Int J Biol Sci 2010; 6(1):107-115. doi:10.7150/ijbs.6.107 This issue
1. Molecular Population Genetics Group, Temasek Life Sciences Laboratory, 1 Research Link, National University of Singapore, 117604 Republic of Singapore
2. Aquaculture Division, E-Institute of Shanghai Universities, College of Aquatic Life Sciences and Technology, Shanghai Ocean University, Shanghai 201306, China
3. College of Animal Science and Technology, Nanjing Agriculture University, Nanjing, China
Reproductive strategy is a central feature of the ecology of invasive species as it determines the potential for population increase and range expansion. The red swamp crayfish, Procambarus clarkii, has invaded many countries and caused serious problems in freshwater ecosystems. However, little is known about the effects of environmental conditions on crayfish paternity and offspring traits in the wild. We studied these reproductive characteristics of P. clarkii in wild populations from two different habitats (ponds and ditches) in three locations with different environmental conditions in China. Genotyping of 1,436 offspring and 30 mothers of 30 broods was conducted by using four microsatellites. An analysis of genotyping results revealed that gravid females were the exclusive mother of the progeny they tended. Twenty-nine of 30 mothers had mated with multiple (2-4) males, each of which contributed differently to the number of offspring in a brood. The average number of fathers per brood and the number of offspring per brood were similar (P > 0.05) among six sampling sites, indicating that in P. clarkii multiple paternity and offspring number per brood are independent of environmental conditions studied. Indirect benefits from increasing the genetic diversity of broods, male and sperm competition, and cryptic female choice are a possible explanation for the high level multiple paternity and different contribution of fathers to offspring in this species.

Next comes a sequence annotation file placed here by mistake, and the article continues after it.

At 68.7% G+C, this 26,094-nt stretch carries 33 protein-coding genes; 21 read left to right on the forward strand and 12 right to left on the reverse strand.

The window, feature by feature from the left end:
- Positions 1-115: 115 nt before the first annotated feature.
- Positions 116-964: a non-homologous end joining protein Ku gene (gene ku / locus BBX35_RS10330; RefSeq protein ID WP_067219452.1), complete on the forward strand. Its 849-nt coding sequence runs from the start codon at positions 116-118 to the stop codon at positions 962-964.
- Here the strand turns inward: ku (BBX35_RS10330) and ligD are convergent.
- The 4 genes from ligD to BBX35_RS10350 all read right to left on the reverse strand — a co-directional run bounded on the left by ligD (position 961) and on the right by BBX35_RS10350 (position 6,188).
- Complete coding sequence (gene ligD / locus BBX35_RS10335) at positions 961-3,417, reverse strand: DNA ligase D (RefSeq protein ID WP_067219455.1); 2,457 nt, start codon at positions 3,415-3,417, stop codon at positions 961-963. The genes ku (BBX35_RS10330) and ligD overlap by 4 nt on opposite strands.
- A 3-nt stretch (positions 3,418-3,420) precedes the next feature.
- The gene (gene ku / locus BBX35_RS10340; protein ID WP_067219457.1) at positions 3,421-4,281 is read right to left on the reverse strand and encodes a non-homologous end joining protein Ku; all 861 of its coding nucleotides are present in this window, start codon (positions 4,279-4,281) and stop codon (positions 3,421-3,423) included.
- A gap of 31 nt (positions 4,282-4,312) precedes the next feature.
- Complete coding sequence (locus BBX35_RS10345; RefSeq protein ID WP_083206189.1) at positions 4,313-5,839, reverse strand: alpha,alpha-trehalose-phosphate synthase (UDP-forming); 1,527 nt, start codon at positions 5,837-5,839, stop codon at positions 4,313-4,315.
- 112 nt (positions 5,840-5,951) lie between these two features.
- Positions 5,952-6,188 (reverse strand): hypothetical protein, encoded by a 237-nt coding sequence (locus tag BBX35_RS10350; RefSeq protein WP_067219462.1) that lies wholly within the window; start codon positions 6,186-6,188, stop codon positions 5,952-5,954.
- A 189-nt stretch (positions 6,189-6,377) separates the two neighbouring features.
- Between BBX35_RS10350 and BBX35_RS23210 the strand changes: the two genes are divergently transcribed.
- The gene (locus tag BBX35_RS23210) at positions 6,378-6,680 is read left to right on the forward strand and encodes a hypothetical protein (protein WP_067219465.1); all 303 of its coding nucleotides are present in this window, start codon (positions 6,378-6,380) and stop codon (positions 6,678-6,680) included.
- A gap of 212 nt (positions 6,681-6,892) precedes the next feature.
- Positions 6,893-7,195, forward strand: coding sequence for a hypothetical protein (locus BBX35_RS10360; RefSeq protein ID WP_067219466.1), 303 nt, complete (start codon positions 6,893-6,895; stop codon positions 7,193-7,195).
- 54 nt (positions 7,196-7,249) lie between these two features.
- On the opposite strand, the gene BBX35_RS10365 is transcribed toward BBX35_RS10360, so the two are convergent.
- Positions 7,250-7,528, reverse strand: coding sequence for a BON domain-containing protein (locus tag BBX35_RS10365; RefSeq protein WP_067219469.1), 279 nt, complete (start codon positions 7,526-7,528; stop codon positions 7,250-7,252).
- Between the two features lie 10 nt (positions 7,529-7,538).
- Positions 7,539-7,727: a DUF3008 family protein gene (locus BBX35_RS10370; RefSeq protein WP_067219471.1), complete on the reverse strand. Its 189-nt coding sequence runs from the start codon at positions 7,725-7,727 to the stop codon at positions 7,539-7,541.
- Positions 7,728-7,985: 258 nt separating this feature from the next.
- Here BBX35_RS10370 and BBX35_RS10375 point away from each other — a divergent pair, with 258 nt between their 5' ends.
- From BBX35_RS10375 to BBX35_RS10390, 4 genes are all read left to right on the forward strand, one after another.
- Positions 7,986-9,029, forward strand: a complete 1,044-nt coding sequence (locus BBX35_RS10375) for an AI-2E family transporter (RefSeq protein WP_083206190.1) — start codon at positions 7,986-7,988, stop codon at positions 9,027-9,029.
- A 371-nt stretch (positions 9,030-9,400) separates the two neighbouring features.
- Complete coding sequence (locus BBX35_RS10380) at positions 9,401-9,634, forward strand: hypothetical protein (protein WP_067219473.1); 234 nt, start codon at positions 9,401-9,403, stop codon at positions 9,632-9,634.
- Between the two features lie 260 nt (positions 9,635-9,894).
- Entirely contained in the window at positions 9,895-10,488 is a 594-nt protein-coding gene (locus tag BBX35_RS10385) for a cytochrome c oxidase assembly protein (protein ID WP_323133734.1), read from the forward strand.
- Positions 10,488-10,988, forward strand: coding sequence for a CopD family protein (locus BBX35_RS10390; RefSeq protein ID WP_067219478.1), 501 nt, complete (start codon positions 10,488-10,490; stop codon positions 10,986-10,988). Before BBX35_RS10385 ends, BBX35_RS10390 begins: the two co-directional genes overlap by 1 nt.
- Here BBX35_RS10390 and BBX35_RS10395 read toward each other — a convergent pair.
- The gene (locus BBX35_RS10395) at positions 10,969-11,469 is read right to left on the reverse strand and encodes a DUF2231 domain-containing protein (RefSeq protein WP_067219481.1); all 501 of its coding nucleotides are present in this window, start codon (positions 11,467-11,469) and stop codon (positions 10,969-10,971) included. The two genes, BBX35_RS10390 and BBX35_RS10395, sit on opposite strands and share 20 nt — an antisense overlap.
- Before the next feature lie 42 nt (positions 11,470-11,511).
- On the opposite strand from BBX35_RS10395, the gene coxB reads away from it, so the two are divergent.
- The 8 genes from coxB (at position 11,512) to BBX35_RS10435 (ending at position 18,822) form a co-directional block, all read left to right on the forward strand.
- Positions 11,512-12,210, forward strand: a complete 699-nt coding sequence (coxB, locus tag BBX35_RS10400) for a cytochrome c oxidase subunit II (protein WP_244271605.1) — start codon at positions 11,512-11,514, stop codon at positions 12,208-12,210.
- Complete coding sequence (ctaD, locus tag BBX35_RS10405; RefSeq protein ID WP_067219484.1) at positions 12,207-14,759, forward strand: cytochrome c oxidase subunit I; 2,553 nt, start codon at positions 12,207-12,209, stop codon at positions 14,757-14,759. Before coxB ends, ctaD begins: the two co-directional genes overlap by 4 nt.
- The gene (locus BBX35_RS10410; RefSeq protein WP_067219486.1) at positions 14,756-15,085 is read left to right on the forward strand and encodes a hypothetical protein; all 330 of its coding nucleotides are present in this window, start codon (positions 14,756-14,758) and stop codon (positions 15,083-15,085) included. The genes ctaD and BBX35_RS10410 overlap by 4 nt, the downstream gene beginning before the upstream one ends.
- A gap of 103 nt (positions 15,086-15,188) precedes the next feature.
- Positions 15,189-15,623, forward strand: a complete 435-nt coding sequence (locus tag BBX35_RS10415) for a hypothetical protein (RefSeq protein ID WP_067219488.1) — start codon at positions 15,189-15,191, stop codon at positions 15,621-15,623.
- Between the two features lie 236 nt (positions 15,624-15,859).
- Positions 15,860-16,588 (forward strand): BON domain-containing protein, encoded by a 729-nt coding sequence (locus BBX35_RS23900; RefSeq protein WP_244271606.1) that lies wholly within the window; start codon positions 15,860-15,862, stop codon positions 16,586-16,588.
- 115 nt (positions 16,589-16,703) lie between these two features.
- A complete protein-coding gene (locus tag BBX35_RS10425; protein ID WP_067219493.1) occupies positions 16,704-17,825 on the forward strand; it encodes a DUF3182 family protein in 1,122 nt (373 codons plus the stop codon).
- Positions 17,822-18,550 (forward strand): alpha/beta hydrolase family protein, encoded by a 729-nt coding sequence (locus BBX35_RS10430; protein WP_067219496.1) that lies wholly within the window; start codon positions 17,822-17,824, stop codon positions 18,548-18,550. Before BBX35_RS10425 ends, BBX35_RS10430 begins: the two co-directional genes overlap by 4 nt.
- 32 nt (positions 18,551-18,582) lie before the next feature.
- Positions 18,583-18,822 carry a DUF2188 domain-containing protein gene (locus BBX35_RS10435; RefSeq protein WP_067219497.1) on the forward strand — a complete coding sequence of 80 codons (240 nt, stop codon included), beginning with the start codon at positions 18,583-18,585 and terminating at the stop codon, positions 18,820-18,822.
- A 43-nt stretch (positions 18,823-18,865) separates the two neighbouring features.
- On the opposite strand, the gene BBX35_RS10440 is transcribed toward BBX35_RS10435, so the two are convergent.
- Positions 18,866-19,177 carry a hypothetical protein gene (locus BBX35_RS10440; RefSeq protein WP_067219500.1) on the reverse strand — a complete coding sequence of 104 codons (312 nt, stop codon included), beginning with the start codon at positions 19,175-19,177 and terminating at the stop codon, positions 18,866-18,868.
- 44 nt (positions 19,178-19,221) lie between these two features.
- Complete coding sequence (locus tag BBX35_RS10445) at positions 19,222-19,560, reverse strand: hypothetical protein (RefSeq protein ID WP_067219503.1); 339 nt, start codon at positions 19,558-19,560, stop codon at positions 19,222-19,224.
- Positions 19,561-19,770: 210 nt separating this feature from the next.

Keywords: Decapod, allochthonous species, microsatellite, mating system, multiple paternity Running title: Multiple paternity in red swamp crayfish